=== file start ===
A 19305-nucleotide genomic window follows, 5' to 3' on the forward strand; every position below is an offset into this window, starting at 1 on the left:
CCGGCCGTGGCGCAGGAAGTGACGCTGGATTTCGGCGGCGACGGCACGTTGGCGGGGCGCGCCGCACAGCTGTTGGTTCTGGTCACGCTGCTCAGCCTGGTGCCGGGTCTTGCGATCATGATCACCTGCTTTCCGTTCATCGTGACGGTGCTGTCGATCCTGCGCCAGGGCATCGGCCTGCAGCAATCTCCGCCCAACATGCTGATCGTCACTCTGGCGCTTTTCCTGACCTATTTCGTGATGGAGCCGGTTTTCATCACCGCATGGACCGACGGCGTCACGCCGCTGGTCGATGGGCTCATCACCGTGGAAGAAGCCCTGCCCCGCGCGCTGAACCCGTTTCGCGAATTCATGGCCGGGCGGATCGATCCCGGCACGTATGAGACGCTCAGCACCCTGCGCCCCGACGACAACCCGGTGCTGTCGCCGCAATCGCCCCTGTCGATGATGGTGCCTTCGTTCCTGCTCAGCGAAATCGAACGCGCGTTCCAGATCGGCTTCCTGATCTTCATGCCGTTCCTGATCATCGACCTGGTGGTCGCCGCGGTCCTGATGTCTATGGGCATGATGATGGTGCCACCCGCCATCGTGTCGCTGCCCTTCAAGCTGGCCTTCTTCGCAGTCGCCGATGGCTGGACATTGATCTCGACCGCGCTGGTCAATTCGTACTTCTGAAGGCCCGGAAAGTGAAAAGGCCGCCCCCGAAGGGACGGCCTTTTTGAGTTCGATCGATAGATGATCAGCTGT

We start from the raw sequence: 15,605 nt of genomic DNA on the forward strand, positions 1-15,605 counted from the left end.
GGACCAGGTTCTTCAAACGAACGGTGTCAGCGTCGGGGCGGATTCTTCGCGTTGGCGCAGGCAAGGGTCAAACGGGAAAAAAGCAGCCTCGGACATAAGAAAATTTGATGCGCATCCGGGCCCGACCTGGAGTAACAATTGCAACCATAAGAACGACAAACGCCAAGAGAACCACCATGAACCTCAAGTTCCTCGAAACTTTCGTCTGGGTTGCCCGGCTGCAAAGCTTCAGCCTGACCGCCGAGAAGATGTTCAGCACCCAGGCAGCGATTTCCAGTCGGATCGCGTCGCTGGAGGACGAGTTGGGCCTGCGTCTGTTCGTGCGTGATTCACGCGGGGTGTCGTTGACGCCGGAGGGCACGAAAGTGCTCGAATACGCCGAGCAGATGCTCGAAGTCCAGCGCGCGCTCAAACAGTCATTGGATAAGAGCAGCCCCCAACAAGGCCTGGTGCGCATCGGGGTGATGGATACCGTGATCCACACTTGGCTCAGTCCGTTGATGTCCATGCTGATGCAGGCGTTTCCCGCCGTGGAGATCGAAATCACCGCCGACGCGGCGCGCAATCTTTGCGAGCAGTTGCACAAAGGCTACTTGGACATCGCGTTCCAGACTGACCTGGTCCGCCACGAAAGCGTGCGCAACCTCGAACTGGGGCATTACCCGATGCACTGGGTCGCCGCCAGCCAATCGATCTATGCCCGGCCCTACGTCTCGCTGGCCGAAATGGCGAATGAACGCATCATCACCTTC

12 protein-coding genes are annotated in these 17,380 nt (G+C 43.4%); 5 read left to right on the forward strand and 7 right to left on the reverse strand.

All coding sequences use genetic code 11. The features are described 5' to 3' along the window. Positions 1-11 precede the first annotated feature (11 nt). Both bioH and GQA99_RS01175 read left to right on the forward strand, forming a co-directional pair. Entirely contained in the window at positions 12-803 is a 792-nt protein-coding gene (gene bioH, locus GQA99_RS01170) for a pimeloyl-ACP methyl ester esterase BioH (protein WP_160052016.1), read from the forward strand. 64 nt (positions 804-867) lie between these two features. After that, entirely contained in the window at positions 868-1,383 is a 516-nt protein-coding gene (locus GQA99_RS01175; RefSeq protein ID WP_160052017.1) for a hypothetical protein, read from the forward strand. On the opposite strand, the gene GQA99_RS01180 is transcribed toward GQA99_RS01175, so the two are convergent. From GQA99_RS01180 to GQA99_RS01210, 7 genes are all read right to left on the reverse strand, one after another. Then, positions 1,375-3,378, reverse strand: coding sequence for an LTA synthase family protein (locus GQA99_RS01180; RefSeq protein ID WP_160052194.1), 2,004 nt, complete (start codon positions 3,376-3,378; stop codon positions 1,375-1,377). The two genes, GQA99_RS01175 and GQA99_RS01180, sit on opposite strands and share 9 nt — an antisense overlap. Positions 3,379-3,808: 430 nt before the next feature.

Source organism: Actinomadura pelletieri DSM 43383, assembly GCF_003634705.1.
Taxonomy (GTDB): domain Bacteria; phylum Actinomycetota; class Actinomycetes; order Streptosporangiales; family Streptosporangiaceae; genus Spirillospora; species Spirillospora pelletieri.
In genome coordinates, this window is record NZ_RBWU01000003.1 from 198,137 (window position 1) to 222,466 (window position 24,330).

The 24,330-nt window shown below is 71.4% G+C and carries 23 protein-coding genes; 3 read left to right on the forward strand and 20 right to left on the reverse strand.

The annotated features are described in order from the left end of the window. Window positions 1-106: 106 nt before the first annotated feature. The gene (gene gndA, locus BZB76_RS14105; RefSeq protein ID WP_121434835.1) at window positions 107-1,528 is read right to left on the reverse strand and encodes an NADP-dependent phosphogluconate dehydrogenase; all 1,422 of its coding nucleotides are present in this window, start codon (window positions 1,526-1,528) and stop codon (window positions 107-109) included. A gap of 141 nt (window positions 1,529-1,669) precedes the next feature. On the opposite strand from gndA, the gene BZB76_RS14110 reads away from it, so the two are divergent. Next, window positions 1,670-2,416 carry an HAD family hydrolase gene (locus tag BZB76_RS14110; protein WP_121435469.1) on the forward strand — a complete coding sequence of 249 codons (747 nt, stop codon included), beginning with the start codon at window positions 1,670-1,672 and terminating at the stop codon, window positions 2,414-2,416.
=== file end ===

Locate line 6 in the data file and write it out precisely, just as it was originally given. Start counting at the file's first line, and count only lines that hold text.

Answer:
All coding sequences use genetic code 11. The features are described 5' to 3' along the window. Positions 1-11 precede the first annotated feature (11 nt). Both bioH and GQA99_RS01175 read left to right on the forward strand, forming a co-directional pair. Entirely contained in the window at positions 12-803 is a 792-nt protein-coding gene (gene bioH, locus GQA99_RS01170) for a pimeloyl-ACP methyl ester esterase BioH (protein WP_160052016.1), read from the forward strand. 64 nt (positions 804-867) lie between these two features. After that, entirely contained in the window at positions 868-1,383 is a 516-nt protein-coding gene (locus GQA99_RS01175; RefSeq protein ID WP_160052017.1) for a hypothetical protein, read from the forward strand. On the opposite strand, the gene GQA99_RS01180 is transcribed toward GQA99_RS01175, so the two are convergent. From GQA99_RS01180 to GQA99_RS01210, 7 genes are all read right to left on the reverse strand, one after another. Then, positions 1,375-3,378, reverse strand: coding sequence for an LTA synthase family protein (locus GQA99_RS01180; RefSeq protein ID WP_160052194.1), 2,004 nt, complete (start codon positions 3,376-3,378; stop codon positions 1,375-1,377). The two genes, GQA99_RS01175 and GQA99_RS01180, sit on opposite strands and share 9 nt — an antisense overlap. Positions 3,379-3,808: 430 nt before the next feature.